Cover by Lorna Jane Mitchell

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Chapter 15. Documentation

Raise your hand if you like writing documentation. Now raise your hand if you like discovering that the API you are to integrate against is well-documented and has examples of applications similar to what you need it for. These two are in direct conflict since very often, developers don’t enjoy writing documentation, and while they often don’t read it either, good documentation will ease the path of developers into using your service rather than either logging a support ticket, or just going away and using you competitors’ offerings.

Your API might be the best the world has ever seen, but without any supporting documentation, or with bad/inaccurate documentation, people won’t be able to use it. In fact, without considering great documentation as part of your project, one could argue that you may as well save yourself even more time and not build the API either!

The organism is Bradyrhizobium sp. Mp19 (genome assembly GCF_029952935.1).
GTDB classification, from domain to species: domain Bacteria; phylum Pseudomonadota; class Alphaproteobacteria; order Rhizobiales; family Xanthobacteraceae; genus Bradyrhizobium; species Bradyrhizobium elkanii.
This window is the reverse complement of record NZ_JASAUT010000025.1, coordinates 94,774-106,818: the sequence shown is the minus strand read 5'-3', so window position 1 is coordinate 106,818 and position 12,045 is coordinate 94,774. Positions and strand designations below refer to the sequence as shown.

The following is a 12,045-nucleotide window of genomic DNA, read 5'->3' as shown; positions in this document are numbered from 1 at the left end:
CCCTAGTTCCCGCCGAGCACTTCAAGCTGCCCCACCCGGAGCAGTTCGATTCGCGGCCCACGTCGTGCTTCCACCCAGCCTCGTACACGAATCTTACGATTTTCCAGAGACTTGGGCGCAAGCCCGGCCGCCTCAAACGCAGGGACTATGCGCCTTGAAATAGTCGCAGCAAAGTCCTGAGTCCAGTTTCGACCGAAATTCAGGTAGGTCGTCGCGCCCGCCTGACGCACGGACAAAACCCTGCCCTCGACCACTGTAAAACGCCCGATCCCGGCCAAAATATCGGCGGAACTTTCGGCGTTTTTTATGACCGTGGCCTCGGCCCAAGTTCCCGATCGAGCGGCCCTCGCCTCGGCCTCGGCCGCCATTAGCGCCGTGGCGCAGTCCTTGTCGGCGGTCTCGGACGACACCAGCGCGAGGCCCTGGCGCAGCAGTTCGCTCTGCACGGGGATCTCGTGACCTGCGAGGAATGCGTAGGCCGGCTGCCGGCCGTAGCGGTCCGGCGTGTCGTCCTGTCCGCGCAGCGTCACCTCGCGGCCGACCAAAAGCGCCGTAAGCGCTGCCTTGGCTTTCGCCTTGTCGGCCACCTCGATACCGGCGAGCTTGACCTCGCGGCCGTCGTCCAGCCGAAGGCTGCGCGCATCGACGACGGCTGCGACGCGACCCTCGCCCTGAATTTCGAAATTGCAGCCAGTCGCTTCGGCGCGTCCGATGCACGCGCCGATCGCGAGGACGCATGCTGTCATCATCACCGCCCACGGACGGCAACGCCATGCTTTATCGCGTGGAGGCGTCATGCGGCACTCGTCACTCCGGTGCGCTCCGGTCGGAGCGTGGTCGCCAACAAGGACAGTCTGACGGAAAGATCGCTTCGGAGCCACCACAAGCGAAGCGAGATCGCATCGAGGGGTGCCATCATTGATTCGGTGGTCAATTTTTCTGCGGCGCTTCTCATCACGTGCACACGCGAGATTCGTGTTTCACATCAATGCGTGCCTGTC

There are many types of documentation, and a great web service probably needs a bit of all of them. In the following sections we’ll look at the various kinds of documentation that are useful to accompany a web service and give some suggestions of tools you can use to generate and maintain these.

Overview Documentation

This is the welcoming committee of your API, gets people over the threshold and gives them confidence that they are about to have a good time. The overview documentation will set the tone of the API and provide some pointers for where to find the more detailed information. In general, it ...

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